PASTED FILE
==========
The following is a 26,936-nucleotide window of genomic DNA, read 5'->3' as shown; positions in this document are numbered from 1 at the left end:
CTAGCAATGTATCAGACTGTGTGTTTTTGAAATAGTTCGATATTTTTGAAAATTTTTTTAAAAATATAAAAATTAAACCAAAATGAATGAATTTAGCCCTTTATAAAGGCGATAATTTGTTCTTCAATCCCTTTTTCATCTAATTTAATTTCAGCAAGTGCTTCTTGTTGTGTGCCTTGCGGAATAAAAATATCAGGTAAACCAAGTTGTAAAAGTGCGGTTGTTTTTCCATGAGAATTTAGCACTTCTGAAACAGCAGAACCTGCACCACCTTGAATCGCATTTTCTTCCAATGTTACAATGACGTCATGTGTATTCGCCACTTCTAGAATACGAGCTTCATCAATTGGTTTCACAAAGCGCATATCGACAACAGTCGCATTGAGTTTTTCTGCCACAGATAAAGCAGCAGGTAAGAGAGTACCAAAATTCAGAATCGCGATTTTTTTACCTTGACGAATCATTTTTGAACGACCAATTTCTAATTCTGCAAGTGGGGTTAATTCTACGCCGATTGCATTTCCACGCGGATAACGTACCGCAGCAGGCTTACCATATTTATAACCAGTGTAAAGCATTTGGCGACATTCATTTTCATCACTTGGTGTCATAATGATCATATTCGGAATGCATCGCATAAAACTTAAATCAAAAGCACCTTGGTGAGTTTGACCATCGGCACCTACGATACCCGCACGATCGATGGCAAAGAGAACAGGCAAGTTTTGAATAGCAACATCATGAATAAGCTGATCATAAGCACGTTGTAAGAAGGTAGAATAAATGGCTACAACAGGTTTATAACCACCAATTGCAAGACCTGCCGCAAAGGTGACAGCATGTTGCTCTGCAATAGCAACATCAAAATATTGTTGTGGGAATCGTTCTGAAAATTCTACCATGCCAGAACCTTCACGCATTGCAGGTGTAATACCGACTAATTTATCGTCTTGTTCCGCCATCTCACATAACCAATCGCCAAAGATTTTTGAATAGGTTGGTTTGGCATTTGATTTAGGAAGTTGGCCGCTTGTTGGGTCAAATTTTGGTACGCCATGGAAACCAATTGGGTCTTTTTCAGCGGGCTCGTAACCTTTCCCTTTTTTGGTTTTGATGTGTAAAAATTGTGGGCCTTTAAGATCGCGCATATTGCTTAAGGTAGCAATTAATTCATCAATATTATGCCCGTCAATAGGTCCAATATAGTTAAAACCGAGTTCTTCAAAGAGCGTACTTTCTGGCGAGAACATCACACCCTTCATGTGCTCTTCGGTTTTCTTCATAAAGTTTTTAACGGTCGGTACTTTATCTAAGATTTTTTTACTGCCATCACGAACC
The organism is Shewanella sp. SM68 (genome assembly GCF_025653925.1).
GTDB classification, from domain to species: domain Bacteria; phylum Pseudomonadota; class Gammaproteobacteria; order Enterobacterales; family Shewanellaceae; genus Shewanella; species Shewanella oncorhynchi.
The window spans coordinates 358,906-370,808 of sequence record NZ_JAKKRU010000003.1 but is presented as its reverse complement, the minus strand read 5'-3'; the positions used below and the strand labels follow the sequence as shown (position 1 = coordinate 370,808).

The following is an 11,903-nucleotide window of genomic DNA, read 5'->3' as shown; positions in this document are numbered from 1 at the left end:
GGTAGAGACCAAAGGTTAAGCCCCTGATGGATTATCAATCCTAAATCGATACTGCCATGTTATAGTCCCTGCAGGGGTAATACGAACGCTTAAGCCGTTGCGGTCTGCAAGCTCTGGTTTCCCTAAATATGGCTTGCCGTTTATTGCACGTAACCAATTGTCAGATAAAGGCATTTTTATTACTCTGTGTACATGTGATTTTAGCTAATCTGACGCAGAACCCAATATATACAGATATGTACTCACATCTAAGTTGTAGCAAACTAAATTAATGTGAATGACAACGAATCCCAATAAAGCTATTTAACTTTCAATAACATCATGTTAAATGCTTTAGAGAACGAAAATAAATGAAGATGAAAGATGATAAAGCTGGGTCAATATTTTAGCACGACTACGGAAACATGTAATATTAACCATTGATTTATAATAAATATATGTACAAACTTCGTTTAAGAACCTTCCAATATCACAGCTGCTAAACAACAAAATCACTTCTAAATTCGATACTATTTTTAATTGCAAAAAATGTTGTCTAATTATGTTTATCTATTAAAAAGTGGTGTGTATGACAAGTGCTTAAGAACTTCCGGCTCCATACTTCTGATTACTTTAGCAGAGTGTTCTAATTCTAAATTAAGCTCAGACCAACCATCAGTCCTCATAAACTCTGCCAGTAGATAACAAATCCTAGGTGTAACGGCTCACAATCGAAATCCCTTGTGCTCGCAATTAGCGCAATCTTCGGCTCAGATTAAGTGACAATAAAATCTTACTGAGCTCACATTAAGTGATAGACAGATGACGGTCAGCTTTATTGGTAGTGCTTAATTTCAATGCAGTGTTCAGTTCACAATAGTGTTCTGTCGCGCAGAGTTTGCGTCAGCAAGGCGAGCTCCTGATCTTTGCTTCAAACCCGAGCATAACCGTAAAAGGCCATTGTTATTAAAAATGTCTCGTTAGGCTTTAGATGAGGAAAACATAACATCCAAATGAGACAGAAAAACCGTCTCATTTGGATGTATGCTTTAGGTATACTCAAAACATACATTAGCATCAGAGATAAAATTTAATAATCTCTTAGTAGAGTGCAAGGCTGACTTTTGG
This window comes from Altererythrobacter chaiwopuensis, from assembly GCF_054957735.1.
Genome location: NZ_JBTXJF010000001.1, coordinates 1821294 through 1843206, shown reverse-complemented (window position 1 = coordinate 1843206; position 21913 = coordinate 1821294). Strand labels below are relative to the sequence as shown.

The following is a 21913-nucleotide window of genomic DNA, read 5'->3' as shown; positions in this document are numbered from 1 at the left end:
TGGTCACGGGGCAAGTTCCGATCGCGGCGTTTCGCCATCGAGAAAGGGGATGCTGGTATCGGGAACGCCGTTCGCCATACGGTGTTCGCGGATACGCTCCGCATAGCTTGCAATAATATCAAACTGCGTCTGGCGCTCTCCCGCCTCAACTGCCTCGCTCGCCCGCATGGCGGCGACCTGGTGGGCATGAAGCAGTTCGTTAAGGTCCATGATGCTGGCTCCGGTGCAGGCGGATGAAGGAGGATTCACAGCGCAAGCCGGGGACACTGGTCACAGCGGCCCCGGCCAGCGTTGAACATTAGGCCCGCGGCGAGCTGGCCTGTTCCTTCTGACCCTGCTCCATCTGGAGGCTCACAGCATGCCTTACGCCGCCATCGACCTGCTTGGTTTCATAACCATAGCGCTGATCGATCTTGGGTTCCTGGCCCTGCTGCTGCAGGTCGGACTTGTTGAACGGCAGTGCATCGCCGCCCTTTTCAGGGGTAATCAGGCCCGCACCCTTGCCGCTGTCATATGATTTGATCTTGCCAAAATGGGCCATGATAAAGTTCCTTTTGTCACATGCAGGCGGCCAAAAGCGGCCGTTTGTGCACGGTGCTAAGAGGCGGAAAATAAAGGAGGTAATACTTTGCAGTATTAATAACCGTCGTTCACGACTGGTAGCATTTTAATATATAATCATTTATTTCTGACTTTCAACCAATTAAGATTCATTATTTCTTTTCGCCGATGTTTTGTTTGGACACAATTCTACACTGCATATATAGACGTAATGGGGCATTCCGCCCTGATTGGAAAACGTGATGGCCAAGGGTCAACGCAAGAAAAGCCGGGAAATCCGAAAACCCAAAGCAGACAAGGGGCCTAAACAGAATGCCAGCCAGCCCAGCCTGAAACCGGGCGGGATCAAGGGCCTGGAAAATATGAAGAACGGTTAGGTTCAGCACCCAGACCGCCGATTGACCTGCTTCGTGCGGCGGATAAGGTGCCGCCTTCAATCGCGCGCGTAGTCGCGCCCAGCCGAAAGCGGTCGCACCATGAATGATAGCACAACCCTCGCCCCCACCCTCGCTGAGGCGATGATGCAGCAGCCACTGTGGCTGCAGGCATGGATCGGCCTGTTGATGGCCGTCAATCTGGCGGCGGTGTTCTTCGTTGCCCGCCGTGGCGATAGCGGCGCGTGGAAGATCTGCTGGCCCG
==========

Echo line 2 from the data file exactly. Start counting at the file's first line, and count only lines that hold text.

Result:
CTAGCAATGTATCAGACTGTGTGTTTTTGAAATAGTTCGATATTTTTGAAAATTTTTTTAAAAATATAAAAATTAAACCAAAATGAATGAATTTAGCCCTTTATAAAGGCGATAATTTGTTCTTCAATCCCTTTTTCATCTAATTTAATTTCAGCAAGTGCTTCTTGTTGTGTGCCTTGCGGAATAAAAATATCAGGTAAACCAAGTTGTAAAAGTGCGGTTGTTTTTCCATGAGAATTTAGCACTTCTGAAACAGCAGAACCTGCACCACCTTGAATCGCATTTTCTTCCAATGTTACAATGACGTCATGTGTATTCGCCACTTCTAGAATACGAGCTTCATCAATTGGTTTCACAAAGCGCATATCGACAACAGTCGCATTGAGTTTTTCTGCCACAGATAAAGCAGCAGGTAAGAGAGTACCAAAATTCAGAATCGCGATTTTTTTACCTTGACGAATCATTTTTGAACGACCAATTTCTAATTCTGCAAGTGGGGTTAATTCTACGCCGATTGCATTTCCACGCGGATAACGTACCGCAGCAGGCTTACCATATTTATAACCAGTGTAAAGCATTTGGCGACATTCATTTTCATCACTTGGTGTCATAATGATCATATTCGGAATGCATCGCATAAAACTTAAATCAAAAGCACCTTGGTGAGTTTGACCATCGGCACCTACGATACCCGCACGATCGATGGCAAAGAGAACAGGCAAGTTTTGAATAGCAACATCATGAATAAGCTGATCATAAGCACGTTGTAAGAAGGTAGAATAAATGGCTACAACAGGTTTATAACCACCAATTGCAAGACCTGCCGCAAAGGTGACAGCATGTTGCTCTGCAATAGCAACATCAAAATATTGTTGTGGGAATCGTTCTGAAAATTCTACCATGCCAGAACCTTCACGCATTGCAGGTGTAATACCGACTAATTTATCGTCTTGTTCCGCCATCTCACATAACCAATCGCCAAAGATTTTTGAATAGGTTGGTTTGGCATTTGATTTAGGAAGTTGGCCGCTTGTTGGGTCAAATTTTGGTACGCCATGGAAACCAATTGGGTCTTTTTCAGCGGGCTCGTAACCTTTCCCTTTTTTGGTTTTGATGTGTAAAAATTGTGGGCCTTTAAGATCGCGCATATTGCTTAAGGTAGCAATTAATTCATCAATATTATGCCCGTCAATAGGTCCAATATAGTTAAAACCGAGTTCTTCAAAGAGCGTACTTTCTGGCGAGAACATCACACCCTTCATGTGCTCTTCGGTTTTCTTCATAAAGTTTTTAACGGTCGGTACTTTATCTAAGATTTTTTTACTGCCATCACGAACC